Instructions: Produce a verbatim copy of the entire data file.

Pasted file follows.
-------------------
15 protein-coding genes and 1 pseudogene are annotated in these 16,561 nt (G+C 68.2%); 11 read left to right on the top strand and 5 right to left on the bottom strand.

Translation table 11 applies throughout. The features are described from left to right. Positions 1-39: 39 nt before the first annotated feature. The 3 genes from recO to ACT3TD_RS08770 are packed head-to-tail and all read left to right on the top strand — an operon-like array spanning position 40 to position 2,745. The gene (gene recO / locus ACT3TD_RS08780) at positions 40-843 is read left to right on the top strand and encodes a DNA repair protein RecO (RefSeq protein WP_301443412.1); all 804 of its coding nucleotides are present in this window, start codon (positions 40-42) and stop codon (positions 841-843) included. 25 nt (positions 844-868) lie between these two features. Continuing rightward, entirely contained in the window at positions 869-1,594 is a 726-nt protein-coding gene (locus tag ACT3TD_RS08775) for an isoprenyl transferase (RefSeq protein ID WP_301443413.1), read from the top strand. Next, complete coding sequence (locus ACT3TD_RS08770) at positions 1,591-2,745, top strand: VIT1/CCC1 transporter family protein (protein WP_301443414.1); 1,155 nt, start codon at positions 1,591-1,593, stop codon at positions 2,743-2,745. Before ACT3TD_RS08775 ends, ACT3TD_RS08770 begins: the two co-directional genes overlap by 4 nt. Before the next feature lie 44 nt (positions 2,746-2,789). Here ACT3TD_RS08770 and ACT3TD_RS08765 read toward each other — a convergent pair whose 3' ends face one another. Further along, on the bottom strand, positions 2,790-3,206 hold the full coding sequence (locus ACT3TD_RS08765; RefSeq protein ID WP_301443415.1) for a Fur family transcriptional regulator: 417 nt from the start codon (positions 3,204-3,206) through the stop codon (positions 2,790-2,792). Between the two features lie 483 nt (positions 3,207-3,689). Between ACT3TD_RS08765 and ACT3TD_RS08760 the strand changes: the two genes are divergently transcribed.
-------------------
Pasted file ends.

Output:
15 protein-coding genes and 1 pseudogene are annotated in these 16,561 nt (G+C 68.2%); 11 read left to right on the top strand and 5 right to left on the bottom strand.

Translation table 11 applies throughout. The features are described from left to right. Positions 1-39: 39 nt before the first annotated feature. The 3 genes from recO to ACT3TD_RS08770 are packed head-to-tail and all read left to right on the top strand — an operon-like array spanning position 40 to position 2,745. The gene (gene recO / locus ACT3TD_RS08780) at positions 40-843 is read left to right on the top strand and encodes a DNA repair protein RecO (RefSeq protein WP_301443412.1); all 804 of its coding nucleotides are present in this window, start codon (positions 40-42) and stop codon (positions 841-843) included. 25 nt (positions 844-868) lie between these two features. Continuing rightward, entirely contained in the window at positions 869-1,594 is a 726-nt protein-coding gene (locus tag ACT3TD_RS08775) for an isoprenyl transferase (RefSeq protein ID WP_301443413.1), read from the top strand. Next, complete coding sequence (locus ACT3TD_RS08770) at positions 1,591-2,745, top strand: VIT1/CCC1 transporter family protein (protein WP_301443414.1); 1,155 nt, start codon at positions 1,591-1,593, stop codon at positions 2,743-2,745. Before ACT3TD_RS08775 ends, ACT3TD_RS08770 begins: the two co-directional genes overlap by 4 nt. Before the next feature lie 44 nt (positions 2,746-2,789). Here ACT3TD_RS08770 and ACT3TD_RS08765 read toward each other — a convergent pair whose 3' ends face one another. Further along, on the bottom strand, positions 2,790-3,206 hold the full coding sequence (locus ACT3TD_RS08765; RefSeq protein ID WP_301443415.1) for a Fur family transcriptional regulator: 417 nt from the start codon (positions 3,204-3,206) through the stop codon (positions 2,790-2,792). Between the two features lie 483 nt (positions 3,207-3,689). Between ACT3TD_RS08765 and ACT3TD_RS08760 the strand changes: the two genes are divergently transcribed.